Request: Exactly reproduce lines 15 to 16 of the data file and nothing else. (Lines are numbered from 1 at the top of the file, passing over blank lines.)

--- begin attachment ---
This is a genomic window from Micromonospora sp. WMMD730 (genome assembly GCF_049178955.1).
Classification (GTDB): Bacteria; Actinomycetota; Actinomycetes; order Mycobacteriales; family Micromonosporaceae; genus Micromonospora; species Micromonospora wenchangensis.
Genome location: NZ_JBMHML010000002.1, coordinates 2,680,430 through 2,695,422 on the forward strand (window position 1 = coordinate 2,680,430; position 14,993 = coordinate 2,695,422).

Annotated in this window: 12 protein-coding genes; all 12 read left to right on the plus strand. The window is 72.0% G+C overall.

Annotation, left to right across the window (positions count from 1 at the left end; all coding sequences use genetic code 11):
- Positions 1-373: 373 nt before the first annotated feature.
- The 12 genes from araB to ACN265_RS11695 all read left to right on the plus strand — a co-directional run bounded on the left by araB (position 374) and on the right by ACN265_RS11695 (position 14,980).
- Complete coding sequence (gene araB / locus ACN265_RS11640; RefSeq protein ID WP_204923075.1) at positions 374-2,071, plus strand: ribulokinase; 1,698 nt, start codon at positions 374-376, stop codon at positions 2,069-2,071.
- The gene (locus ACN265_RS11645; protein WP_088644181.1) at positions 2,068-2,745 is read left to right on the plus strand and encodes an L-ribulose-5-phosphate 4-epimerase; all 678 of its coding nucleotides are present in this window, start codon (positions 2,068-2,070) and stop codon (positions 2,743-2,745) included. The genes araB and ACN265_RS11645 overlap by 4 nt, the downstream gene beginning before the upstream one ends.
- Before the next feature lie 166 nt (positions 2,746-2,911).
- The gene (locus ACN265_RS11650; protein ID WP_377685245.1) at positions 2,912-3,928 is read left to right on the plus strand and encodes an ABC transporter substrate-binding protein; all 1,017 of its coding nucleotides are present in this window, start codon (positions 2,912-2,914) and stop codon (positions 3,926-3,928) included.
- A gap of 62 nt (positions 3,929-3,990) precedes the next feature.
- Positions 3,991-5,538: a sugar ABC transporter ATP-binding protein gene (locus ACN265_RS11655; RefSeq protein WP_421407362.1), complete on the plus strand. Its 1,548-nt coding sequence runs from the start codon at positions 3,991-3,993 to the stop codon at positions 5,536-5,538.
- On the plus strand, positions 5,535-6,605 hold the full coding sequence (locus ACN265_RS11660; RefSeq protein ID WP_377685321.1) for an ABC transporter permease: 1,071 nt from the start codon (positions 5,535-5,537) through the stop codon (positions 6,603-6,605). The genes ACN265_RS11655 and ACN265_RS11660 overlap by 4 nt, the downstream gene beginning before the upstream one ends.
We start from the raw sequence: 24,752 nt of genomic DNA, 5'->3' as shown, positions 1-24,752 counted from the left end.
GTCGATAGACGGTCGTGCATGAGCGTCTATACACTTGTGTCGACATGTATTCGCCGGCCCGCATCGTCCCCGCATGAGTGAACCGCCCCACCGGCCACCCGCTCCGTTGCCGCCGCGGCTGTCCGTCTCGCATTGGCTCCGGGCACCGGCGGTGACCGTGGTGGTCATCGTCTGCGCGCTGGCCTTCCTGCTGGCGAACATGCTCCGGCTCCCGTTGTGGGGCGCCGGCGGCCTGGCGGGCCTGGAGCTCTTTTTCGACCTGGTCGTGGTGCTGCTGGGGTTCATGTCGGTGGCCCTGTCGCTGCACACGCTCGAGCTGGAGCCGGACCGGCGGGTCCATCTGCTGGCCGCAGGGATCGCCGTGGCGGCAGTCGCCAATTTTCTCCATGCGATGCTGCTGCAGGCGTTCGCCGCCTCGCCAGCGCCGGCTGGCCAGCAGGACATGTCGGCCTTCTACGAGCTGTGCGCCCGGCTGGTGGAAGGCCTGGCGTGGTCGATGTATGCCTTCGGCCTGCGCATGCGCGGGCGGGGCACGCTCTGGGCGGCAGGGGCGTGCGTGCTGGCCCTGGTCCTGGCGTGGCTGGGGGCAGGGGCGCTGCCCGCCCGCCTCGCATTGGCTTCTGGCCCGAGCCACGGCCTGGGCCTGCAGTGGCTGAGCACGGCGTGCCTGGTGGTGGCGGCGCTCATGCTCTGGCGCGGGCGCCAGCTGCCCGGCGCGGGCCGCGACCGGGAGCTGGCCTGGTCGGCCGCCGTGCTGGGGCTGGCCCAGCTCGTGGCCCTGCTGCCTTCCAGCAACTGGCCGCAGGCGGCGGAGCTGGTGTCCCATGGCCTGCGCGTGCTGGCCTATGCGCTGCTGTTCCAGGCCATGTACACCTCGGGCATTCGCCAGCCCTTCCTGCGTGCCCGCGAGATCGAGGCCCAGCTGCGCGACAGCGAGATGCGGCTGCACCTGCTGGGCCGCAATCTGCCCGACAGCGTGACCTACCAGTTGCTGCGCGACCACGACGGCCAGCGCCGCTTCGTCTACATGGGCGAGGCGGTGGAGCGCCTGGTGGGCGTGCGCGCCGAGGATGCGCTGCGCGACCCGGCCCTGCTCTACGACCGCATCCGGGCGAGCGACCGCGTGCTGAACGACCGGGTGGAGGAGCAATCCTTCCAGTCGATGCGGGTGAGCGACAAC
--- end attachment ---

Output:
We start from the raw sequence: 24,752 nt of genomic DNA, 5'->3' as shown, positions 1-24,752 counted from the left end.
GTCGATAGACGGTCGTGCATGAGCGTCTATACACTTGTGTCGACATGTATTCGCCGGCCCGCATCGTCCCCGCATGAGTGAACCGCCCCACCGGCCACCCGCTCCGTTGCCGCCGCGGCTGTCCGTCTCGCATTGGCTCCGGGCACCGGCGGTGACCGTGGTGGTCATCGTCTGCGCGCTGGCCTTCCTGCTGGCGAACATGCTCCGGCTCCCGTTGTGGGGCGCCGGCGGCCTGGCGGGCCTGGAGCTCTTTTTCGACCTGGTCGTGGTGCTGCTGGGGTTCATGTCGGTGGCCCTGTCGCTGCACACGCTCGAGCTGGAGCCGGACCGGCGGGTCCATCTGCTGGCCGCAGGGATCGCCGTGGCGGCAGTCGCCAATTTTCTCCATGCGATGCTGCTGCAGGCGTTCGCCGCCTCGCCAGCGCCGGCTGGCCAGCAGGACATGTCGGCCTTCTACGAGCTGTGCGCCCGGCTGGTGGAAGGCCTGGCGTGGTCGATGTATGCCTTCGGCCTGCGCATGCGCGGGCGGGGCACGCTCTGGGCGGCAGGGGCGTGCGTGCTGGCCCTGGTCCTGGCGTGGCTGGGGGCAGGGGCGCTGCCCGCCCGCCTCGCATTGGCTTCTGGCCCGAGCCACGGCCTGGGCCTGCAGTGGCTGAGCACGGCGTGCCTGGTGGTGGCGGCGCTCATGCTCTGGCGCGGGCGCCAGCTGCCCGGCGCGGGCCGCGACCGGGAGCTGGCCTGGTCGGCCGCCGTGCTGGGGCTGGCCCAGCTCGTGGCCCTGCTGCCTTCCAGCAACTGGCCGCAGGCGGCGGAGCTGGTGTCCCATGGCCTGCGCGTGCTGGCCTATGCGCTGCTGTTCCAGGCCATGTACACCTCGGGCATTCGCCAGCCCTTCCTGCGTGCCCGCGAGATCGAGGCCCAGCTGCGCGACAGCGAGATGCGGCTGCACCTGCTGGGCCGCAATCTGCCCGACAGCGTGACCTACCAGTTGCTGCGCGACCACGACGGCCAGCGCCGCTTCGTCTACATGGGCGAGGCGGTGGAGCGCCTGGTGGGCGTGCGCGCCGAGGATGCGCTGCGCGACCCGGCCCTGCTCTACGACCGCATCCGGGCGAGCGACCGCGTGCTGAACGACCGGGTGGAGGAGCAATCCTTCCAGTCGATGCGGGTGAGCGACAAC